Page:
About 17 years ago, I was walking on the sidewalk with my father-in-law. My twin daughters were just learning to walk, and each of us was holding one of their hands. My father-in-law looked up at me and said it was a goal of his to live long enough to attend their high school graduation. I frowned, calculated the odds (he’d have to live to be at least 91!) and kept walking. Good luck with that, I thought. You’re being way, way too optimistic.
That’s just me. I’m a 100 percent, purebred died-in-the-wool Irishman. We’re a very pessimistic lot, and I personally obsess about death on a daily basis. I try to picture my funeral, I wonder about my obituary in the paper and mull over whether my wife would get remarried if I were to kick the bucket. I picked out my final resting place years ago and left instructions to scatter my ashes at my favorite fishing spot. Sometimes, just for fun, when I walk by the bathroom mirror, I stand up stiff, put my head back, fold my hands over my chest and close my eyes. Then I crack one eye open, just a tiny bit, just to picture what kind of a corpse I’d be if today turned out to be “the” day.
This past week, though, I got a pretty amazing gift. I got to picture my own demise in a pretty realistic way. I’ve spent years ignoring doctors, my wife, and, in particular, Katie Couric, and put off (well actually, actively, passionately, and sometimes deviously, avoided) getting a colonoscopy.
I have had intense gut pain since I was around 6 years old. At some point during that year, I fell off the swing set and in an epic maneuver, landed belly-first on one of the swings below, flipped over, and hit the ground in cloud of dust. It was a major incident, but nothing compared to the mileage I got out of it. For years, I’d be able to get out of school, church or any unwanted event by holding my stomach, groaning and saying my old “swing set injury” was acting up. It infuriated my older brother, who screamed that I was faking it, but that only made it better.
Thing is, I was not faking it. My whole life, I actually have had periodic stomach pain so severe I would sometimes see colors. Over the years, though, I got so used to it that I simply incorporated it into my daily life. I could be the first man to ever teach a natural child birthing class. It never occurred to me to get a colonoscopy because I’d being chugging along for decades with this same condition.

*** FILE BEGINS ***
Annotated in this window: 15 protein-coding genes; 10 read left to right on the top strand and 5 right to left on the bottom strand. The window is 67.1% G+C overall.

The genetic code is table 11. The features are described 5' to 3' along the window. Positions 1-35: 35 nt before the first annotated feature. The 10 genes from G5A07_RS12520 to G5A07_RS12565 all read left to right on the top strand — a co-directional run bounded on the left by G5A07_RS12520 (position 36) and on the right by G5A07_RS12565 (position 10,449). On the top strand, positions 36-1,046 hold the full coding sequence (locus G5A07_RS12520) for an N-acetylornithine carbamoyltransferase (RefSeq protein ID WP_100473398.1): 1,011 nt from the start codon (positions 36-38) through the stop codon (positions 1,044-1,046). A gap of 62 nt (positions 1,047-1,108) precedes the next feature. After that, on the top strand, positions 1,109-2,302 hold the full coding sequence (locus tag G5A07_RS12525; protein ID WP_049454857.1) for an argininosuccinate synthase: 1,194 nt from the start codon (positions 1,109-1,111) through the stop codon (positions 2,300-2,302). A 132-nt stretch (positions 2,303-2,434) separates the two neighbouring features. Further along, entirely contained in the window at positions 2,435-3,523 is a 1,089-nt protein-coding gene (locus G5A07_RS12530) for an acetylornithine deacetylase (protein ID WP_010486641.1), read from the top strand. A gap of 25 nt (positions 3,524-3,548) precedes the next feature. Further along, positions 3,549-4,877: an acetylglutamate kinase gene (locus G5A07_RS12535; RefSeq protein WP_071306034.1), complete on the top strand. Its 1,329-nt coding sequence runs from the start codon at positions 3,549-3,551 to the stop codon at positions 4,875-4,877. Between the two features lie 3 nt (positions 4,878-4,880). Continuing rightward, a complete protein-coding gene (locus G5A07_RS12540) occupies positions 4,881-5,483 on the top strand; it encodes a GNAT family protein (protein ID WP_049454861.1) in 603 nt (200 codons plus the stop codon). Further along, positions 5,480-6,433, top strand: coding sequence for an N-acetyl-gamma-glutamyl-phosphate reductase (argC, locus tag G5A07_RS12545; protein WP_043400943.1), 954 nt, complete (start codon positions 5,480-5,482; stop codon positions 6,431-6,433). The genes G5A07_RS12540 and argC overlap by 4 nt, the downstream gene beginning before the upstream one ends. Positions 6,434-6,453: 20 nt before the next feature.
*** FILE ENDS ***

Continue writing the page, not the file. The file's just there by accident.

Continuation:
All this came to a head Monday when my gut started acting up so much that I sought medical help. An X-ray led to a colonscopy that led to bad news. I had a lot of weird stuff going on down there, and it was almost assuredly cancer.
Before the surgery, I sat in a hospital bed, thinking about things. I was actually in danger of meeting the one and only Grim Reaper and soon. It was like one of those things that seem so romantic and exciting in the abstract, like diving out of a plane or being chased by the bulls in Pamplona or eating the hottest pepper on Earth — things that if you actually tried to do them would turn out to just be stupid and pointless. For the first time in my life, my death was the one thing I didn’t want to think about.
As I woke up from the surgery the next day, I saw the smiling faces of my wife and daughters. That’s no indication. As a pessimist, I know people always smile when you come out of surgery. I scanned their faces for tears and saw none … could be good news or a sign that I wouldn’t be missed all that much. Then my wife spoke. It was incredible news, she said. That stuff that had to be removed from my undercarriage? Not cancer but scar tissue from the chronic condition I’d had my whole life. It might be slow and painful, but I was headed toward complete recovery and not toward being a dusty, chalky film drifting down the Clarion River.
Last Friday night my daughters graduated from high school. I couldn’t be there, as I was connected to tubes, still recovering from surgery. I got plenty of pictures over my phone, though. I could see in some of them that my father-in-law was there, as he always expected to be, sitting front and center.
I am not sure whether I have another two years to kick around or 40, but I think the past week has taught me that I might be better off chucking the pessimism and start planning my life rather than planning my death.
Peter McKay is a longtime Ben Avon resident and syndicated columnist. He can be reached at his website, www.peter-mckay.com.